To observe changes in surgeons' practice of antibiotic usage in patients with acute cholecystitis before and after the implementation of Tokyo Guidelines.
This retrospective, descriptive study was conducted at the Aga Khan University Hospital, Karachi, and comprised the medical records of all patients with the diagnosis of acute calculus cholecystitis who presented in 2009 and those who presented in 2014 after the implementation of Tokyo Guidelines. The major variables included patients' demographics, antibiotics used and surgical outcomes. SPSS 19 was used for data analysis.
Of the 356 patients, 96(27%) were treated in 2009 and 260(73%) in 2014. The overall mean age was 48.9±14 years. There were 185(52%) females and 171(48%) males. Comparison of the data from 2 years showed no difference in gender, American Society of Anaesthesiologists level, grade of acute cholecystitis and frequency of use of empiric antibiotics (p>0.05 each). However, there was significantly less use of combination therapy (p=0.00) and metronidazole (p=0.00) in 2014than in 2009. Interval cholecystectomy was significantly less practised in 2014 (p=0.03) resulting in shorter hospital stay (p=0.00). Despite improvement in antibiotic usage practices, post-operative infection rates remained the same in both the groups (p=0.58).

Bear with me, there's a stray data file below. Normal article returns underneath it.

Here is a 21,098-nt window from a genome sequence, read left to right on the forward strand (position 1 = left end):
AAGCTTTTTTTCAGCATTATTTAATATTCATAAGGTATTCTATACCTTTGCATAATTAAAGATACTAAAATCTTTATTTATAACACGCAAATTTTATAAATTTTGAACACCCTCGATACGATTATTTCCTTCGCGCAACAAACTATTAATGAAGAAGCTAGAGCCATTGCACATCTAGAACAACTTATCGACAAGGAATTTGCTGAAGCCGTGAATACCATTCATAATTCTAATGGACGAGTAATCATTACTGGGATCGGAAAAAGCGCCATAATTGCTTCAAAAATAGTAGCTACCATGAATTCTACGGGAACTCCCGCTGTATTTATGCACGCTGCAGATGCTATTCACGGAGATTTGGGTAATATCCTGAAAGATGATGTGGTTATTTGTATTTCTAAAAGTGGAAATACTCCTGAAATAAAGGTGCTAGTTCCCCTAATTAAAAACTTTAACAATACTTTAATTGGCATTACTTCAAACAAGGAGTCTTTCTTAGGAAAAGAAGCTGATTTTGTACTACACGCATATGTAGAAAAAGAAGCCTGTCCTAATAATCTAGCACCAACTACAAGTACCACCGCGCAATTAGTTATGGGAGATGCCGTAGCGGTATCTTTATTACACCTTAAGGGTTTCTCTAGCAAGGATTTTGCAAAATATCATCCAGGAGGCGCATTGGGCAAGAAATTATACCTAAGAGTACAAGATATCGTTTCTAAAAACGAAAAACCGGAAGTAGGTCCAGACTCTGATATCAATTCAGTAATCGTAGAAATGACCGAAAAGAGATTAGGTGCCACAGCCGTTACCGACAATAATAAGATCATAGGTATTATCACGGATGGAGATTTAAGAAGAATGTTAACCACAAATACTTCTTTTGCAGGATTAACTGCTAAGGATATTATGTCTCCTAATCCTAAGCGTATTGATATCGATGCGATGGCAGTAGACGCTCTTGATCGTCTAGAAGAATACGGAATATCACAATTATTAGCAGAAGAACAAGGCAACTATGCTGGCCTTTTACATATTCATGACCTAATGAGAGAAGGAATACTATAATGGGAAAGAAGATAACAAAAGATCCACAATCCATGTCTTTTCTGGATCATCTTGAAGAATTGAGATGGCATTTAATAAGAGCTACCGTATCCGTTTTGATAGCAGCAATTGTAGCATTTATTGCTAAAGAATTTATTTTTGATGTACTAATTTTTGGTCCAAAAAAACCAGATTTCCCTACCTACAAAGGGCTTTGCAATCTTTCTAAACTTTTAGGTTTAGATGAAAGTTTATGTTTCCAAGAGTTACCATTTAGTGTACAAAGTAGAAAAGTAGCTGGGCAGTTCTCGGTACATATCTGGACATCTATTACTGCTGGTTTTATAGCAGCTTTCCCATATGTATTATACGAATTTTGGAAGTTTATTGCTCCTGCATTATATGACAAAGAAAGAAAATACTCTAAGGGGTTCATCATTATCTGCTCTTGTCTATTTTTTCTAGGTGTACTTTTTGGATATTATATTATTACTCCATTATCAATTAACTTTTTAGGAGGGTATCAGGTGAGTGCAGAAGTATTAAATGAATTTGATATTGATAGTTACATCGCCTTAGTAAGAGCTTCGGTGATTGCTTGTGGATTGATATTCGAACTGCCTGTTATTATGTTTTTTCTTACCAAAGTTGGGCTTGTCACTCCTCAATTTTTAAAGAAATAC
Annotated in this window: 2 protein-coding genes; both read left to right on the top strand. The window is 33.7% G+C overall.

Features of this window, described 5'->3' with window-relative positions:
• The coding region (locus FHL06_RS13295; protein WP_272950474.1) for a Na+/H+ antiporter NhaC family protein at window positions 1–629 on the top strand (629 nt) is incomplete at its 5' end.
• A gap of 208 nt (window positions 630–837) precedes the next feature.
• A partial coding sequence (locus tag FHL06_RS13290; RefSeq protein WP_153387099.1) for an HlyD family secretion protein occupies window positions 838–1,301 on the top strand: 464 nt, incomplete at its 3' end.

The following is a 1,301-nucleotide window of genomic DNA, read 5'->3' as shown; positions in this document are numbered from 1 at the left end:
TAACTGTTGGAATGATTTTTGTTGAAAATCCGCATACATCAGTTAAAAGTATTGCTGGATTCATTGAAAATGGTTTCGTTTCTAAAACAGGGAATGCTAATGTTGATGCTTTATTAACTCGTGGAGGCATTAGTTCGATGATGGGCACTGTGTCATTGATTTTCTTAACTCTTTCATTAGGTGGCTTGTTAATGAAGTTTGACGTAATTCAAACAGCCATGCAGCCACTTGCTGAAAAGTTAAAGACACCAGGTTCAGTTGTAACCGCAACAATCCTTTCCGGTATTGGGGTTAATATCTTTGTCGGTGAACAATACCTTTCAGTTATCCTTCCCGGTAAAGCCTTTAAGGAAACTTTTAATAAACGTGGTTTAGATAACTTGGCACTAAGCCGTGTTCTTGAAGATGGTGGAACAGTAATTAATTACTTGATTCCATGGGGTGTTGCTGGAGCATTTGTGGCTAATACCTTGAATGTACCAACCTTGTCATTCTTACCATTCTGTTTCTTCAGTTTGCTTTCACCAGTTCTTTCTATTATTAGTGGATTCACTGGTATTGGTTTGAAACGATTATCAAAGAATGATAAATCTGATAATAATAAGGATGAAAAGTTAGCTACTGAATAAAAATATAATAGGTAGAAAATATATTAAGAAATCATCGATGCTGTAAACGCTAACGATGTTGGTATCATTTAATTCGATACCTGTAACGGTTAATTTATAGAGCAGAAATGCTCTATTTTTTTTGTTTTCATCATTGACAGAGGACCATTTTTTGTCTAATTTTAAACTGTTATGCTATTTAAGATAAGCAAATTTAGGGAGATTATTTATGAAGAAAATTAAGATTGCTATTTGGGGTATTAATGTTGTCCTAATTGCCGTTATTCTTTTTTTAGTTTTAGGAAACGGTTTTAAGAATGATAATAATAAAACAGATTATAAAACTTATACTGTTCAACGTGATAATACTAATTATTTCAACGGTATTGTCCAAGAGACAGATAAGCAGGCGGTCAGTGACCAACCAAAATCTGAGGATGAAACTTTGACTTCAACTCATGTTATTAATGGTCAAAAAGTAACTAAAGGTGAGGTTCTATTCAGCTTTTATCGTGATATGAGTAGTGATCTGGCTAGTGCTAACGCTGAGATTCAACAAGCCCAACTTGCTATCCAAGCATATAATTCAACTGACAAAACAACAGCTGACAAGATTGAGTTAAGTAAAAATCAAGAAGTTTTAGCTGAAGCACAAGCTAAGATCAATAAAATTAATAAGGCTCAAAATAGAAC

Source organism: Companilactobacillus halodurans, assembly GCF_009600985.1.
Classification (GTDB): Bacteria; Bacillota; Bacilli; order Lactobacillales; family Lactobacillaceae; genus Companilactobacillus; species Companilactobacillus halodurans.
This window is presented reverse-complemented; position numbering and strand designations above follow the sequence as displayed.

Implementation of Tokyo Guidelines not only greatly influenced but also standardised the choice of antibiotics in patients without compromising the infective and surgical outcomes.
JPMA: Journal of the Pakistan Medical Association
(2017). Antibiotics in acute calculous cholecystitis — do Tokyo guidelines influence the surgeons’ practices?. JPMA: Journal of the Pakistan Medical Association, 67(5), 670-676.
Available at: https://ecommons.aku.edu/pakistan_fhs_mc_surg_surg/680